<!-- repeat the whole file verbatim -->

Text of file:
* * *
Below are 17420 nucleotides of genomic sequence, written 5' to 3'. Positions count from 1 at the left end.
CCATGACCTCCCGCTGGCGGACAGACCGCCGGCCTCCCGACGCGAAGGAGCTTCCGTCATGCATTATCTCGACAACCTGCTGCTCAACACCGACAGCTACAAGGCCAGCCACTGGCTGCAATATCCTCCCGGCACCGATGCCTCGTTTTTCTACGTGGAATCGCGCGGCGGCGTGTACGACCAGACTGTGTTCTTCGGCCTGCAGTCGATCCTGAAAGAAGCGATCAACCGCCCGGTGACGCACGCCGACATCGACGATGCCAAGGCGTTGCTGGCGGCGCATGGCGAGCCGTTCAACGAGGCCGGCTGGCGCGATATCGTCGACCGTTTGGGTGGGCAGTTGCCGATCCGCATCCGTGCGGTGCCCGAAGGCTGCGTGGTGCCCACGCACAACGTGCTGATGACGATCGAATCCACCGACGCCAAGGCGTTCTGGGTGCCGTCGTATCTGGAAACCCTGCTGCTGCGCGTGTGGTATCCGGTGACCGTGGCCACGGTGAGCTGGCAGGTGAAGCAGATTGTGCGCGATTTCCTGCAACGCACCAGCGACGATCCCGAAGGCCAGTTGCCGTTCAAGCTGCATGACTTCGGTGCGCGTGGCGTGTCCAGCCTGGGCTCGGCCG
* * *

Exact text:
Below are 17420 nucleotides of genomic sequence, written 5' to 3'. Positions count from 1 at the left end.
CCATGACCTCCCGCTGGCGGACAGACCGCCGGCCTCCCGACGCGAAGGAGCTTCCGTCATGCATTATCTCGACAACCTGCTGCTCAACACCGACAGCTACAAGGCCAGCCACTGGCTGCAATATCCTCCCGGCACCGATGCCTCGTTTTTCTACGTGGAATCGCGCGGCGGCGTGTACGACCAGACTGTGTTCTTCGGCCTGCAGTCGATCCTGAAAGAAGCGATCAACCGCCCGGTGACGCACGCCGACATCGACGATGCCAAGGCGTTGCTGGCGGCGCATGGCGAGCCGTTCAACGAGGCCGGCTGGCGCGATATCGTCGACCGTTTGGGTGGGCAGTTGCCGATCCGCATCCGTGCGGTGCCCGAAGGCTGCGTGGTGCCCACGCACAACGTGCTGATGACGATCGAATCCACCGACGCCAAGGCGTTCTGGGTGCCGTCGTATCTGGAAACCCTGCTGCTGCGCGTGTGGTATCCGGTGACCGTGGCCACGGTGAGCTGGCAGGTGAAGCAGATTGTGCGCGATTTCCTGCAACGCACCAGCGACGATCCCGAAGGCCAGTTGCCGTTCAAGCTGCATGACTTCGGTGCGCGTGGCGTGTCCAGCCTGGGCTCGGCCG